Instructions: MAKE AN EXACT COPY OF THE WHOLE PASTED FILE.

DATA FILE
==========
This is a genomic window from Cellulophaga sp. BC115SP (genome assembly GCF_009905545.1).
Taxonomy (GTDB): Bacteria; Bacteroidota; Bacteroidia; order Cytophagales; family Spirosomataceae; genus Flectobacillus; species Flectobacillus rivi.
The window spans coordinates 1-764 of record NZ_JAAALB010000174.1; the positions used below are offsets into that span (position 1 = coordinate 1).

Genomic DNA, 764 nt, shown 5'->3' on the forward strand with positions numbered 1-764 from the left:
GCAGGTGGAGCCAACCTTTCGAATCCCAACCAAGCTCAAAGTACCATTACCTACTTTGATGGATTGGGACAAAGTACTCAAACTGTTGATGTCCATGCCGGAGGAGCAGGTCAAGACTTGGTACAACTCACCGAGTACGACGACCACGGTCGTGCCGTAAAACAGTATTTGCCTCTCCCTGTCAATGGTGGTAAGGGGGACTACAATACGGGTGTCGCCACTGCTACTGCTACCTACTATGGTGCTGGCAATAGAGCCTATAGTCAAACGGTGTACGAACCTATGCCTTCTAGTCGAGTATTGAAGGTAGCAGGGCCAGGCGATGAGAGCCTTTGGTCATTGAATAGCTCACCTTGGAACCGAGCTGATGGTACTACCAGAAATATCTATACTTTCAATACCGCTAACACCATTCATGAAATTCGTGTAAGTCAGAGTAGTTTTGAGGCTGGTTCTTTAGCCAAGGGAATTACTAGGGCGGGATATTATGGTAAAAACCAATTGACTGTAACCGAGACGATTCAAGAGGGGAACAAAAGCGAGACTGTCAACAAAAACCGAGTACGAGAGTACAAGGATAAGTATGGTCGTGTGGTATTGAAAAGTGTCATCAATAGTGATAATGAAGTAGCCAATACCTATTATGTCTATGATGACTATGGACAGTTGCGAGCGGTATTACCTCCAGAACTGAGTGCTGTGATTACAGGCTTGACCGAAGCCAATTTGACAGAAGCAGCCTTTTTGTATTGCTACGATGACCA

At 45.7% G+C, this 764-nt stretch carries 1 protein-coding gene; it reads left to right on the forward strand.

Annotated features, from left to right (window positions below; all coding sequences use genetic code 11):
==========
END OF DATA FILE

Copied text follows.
This is a genomic window from Cellulophaga sp. BC115SP (genome assembly GCF_009905545.1).
Taxonomy (GTDB): Bacteria; Bacteroidota; Bacteroidia; order Cytophagales; family Spirosomataceae; genus Flectobacillus; species Flectobacillus rivi.
The window spans coordinates 1-764 of record NZ_JAAALB010000174.1; the positions used below are offsets into that span (position 1 = coordinate 1).

Genomic DNA, 764 nt, shown 5'->3' on the forward strand with positions numbered 1-764 from the left:
GCAGGTGGAGCCAACCTTTCGAATCCCAACCAAGCTCAAAGTACCATTACCTACTTTGATGGATTGGGACAAAGTACTCAAACTGTTGATGTCCATGCCGGAGGAGCAGGTCAAGACTTGGTACAACTCACCGAGTACGACGACCACGGTCGTGCCGTAAAACAGTATTTGCCTCTCCCTGTCAATGGTGGTAAGGGGGACTACAATACGGGTGTCGCCACTGCTACTGCTACCTACTATGGTGCTGGCAATAGAGCCTATAGTCAAACGGTGTACGAACCTATGCCTTCTAGTCGAGTATTGAAGGTAGCAGGGCCAGGCGATGAGAGCCTTTGGTCATTGAATAGCTCACCTTGGAACCGAGCTGATGGTACTACCAGAAATATCTATACTTTCAATACCGCTAACACCATTCATGAAATTCGTGTAAGTCAGAGTAGTTTTGAGGCTGGTTCTTTAGCCAAGGGAATTACTAGGGCGGGATATTATGGTAAAAACCAATTGACTGTAACCGAGACGATTCAAGAGGGGAACAAAAGCGAGACTGTCAACAAAAACCGAGTACGAGAGTACAAGGATAAGTATGGTCGTGTGGTATTGAAAAGTGTCATCAATAGTGATAATGAAGTAGCCAATACCTATTATGTCTATGATGACTATGGACAGTTGCGAGCGGTATTACCTCCAGAACTGAGTGCTGTGATTACAGGCTTGACCGAAGCCAATTTGACAGAAGCAGCCTTTTTGTATTGCTACGATGACCA

At 45.7% G+C, this 764-nt stretch carries 1 protein-coding gene; it reads left to right on the forward strand.

Annotated features, from left to right (window positions below; all coding sequences use genetic code 11):